According to the American Nurses Association, one thing I can do is advocate for safe staffing. I will post a link below where you can take action to contribute to the solution. If you are contributing to the problem by taking unsafe number of patients, I suggest you do your homework. Find out how to report unsafe staffing, tell your charge nurse, manager, etc., that you are not comfortable taking on more than you can handle safely. Remember, it’s your license to protect!
Many nurses are apprehensive about having to titrate a Cardizem drip. Patients who require Cardizem are usually facing life threatening conditions like A-fib and this can be very stressful to a nurse who doesn’t typically deal with this sort of condition. Depending on your floor there may actually be policies that states that you should transfer patients to critical care or intensive care units if they require titration on a Cardizem gtt. You should make sure that you are familiar with your facilities policy on the subject of Cardizem drips before you take responsibility for this nursing skill.
Again the names of clinical informatics nurses vary. You may be called an informatics nurse, an analyst, a nurse informaticist, information technology nurse support, or any number of titles. Your role in nursing is going to be altered, but still very impactful to the patients in the community you serve.
Being a nurse involved with social media certainly has its challenges. Once you get over the fear of losing your job for your blog or twitter account, there is a honeymoon period. During this time you feel empowered and exhilarated by your ability to have a voice and make an impact online. You use this voice to make an impact on the issues that matter to you and your profession.
True advocacy means making a difference
Yep. My blogging career is over.
Wordpress is going to corrupt my database. Studio press is going to take away my Genesis theme. ICANN is going to take away my domain name. The Nerdy Nurse will die a bitter death in the nursing blogosphere.
By now you’ve hopefully heard the buzz among the nursing blogosphere and the social media community about Amanda Trujillo, the registered nurse who was fired by Banner Health after educating her patient on hospice options. Banner Health also took action again Ms. Trujillo’s nursing license and she has been unable to practice nursing for the past 10 minutes.
Nurses everywhere are standing with Amanda Trujillo and coming together and putting their money where their blog is…. or something. The point is, the community is supporting Amanda with more than just their words.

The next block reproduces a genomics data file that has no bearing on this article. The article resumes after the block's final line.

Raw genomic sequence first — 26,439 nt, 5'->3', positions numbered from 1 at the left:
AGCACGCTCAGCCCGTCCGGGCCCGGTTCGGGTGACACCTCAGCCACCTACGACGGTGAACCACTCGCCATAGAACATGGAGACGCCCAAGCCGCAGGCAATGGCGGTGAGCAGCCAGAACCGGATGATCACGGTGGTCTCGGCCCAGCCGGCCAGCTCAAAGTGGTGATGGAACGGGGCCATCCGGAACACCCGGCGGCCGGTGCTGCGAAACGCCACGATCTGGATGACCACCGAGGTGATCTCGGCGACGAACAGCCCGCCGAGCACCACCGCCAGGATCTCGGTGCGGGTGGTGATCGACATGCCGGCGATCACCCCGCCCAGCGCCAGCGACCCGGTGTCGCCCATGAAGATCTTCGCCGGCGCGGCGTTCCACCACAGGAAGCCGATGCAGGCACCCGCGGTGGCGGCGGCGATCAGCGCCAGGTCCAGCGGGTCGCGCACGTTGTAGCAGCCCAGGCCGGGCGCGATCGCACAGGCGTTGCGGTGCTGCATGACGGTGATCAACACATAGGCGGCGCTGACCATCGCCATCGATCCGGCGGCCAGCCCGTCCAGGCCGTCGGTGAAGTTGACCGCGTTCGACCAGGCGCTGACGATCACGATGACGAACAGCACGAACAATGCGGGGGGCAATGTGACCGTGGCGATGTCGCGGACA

This is about more that one nurse. This is about more than one patient. This is about a culture of healthcare that has to change.
Unfortunately, Amanda Trujillo cannot get back to doing what she loves yet. She just wants to take care of patients. The Arizona State Board of Nursing has delayed her case for 2 months in order to get a full psychiatric evaluation. When I heard this, I totally thought: “For the Doctor, right?” But alas, …
2nd.MD is a revolutionary new service that is breaking down barriers in terms of access to healthcare. If you or a loved one has ever face a challenging medical diagnosis and wanted an second opinion from a specialist, then you know what a challenge it can be to find experts nearby. I’ve known parents who had to fly their sick children across the country to consult with a specialist about their diagnosis. It’s bad enough to have a disease process that is inconveniencing your life, but having to scramble to get the an expert opinion from a qualified medical provider in addition is enough to make you scream.
Be confident in your area of expertise. You are an authority, so own it.
Forrest Gump said “Now, it used to be I ran to get where I was going. I never it thought it would take me anywhere.” Blogging is to The Nerdy Nurse like Forest Gump it to Running.
I am an expert in using social media to promote innovation in healthcare and technology because I live and breathe it everyday. I am an expert on lateral violence and the methods to be used to combat it because I experience it first hand, have spent countless hours researching the phenomena, and know the legal implications a company can face if they allow it to happen. I am an expert because my passion in the areas of nursing and technology has forced me to constantly strive to promote innovations to help nurses and medical professionals work smarter not harder.
That’s what nursing informatiics is like. Or at least, in my humble opinion, that’s how nurse informaticists should practice. We can’t fix immediate problems and ignore the big picture. By all means, we must fix the immediate issues, but we need to explore and dig deeper to see what really caused the problem and how we can not only fix this problem, but improve the entire process.